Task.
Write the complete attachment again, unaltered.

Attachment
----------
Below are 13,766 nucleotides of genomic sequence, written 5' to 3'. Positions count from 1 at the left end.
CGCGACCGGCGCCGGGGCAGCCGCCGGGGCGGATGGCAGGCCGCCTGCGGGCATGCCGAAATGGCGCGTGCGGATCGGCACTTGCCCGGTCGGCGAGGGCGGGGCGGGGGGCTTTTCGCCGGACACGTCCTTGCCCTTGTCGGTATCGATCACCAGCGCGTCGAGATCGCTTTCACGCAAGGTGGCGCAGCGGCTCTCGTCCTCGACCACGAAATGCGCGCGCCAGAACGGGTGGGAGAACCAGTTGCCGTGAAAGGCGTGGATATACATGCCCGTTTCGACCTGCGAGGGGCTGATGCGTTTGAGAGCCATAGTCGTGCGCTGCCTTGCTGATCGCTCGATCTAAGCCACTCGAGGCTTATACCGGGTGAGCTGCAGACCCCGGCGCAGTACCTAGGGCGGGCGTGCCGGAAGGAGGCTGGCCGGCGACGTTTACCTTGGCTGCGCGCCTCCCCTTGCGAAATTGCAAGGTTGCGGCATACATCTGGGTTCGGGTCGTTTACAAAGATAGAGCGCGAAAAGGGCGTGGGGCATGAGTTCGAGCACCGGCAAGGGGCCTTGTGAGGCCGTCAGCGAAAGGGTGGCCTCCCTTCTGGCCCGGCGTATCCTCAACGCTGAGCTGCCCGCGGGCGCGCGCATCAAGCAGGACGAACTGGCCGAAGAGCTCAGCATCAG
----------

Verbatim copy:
Below are 13,766 nucleotides of genomic sequence, written 5' to 3'. Positions count from 1 at the left end.
CGCGACCGGCGCCGGGGCAGCCGCCGGGGCGGATGGCAGGCCGCCTGCGGGCATGCCGAAATGGCGCGTGCGGATCGGCACTTGCCCGGTCGGCGAGGGCGGGGCGGGGGGCTTTTCGCCGGACACGTCCTTGCCCTTGTCGGTATCGATCACCAGCGCGTCGAGATCGCTTTCACGCAAGGTGGCGCAGCGGCTCTCGTCCTCGACCACGAAATGCGCGCGCCAGAACGGGTGGGAGAACCAGTTGCCGTGAAAGGCGTGGATATACATGCCCGTTTCGACCTGCGAGGGGCTGATGCGTTTGAGAGCCATAGTCGTGCGCTGCCTTGCTGATCGCTCGATCTAAGCCACTCGAGGCTTATACCGGGTGAGCTGCAGACCCCGGCGCAGTACCTAGGGCGGGCGTGCCGGAAGGAGGCTGGCCGGCGACGTTTACCTTGGCTGCGCGCCTCCCCTTGCGAAATTGCAAGGTTGCGGCATACATCTGGGTTCGGGTCGTTTACAAAGATAGAGCGCGAAAAGGGCGTGGGGCATGAGTTCGAGCACCGGCAAGGGGCCTTGTGAGGCCGTCAGCGAAAGGGTGGCCTCCCTTCTGGCCCGGCGTATCCTCAACGCTGAGCTGCCCGCGGGCGCGCGCATCAAGCAGGACGAACTGGCCGAAGAGCTCAGCATCAG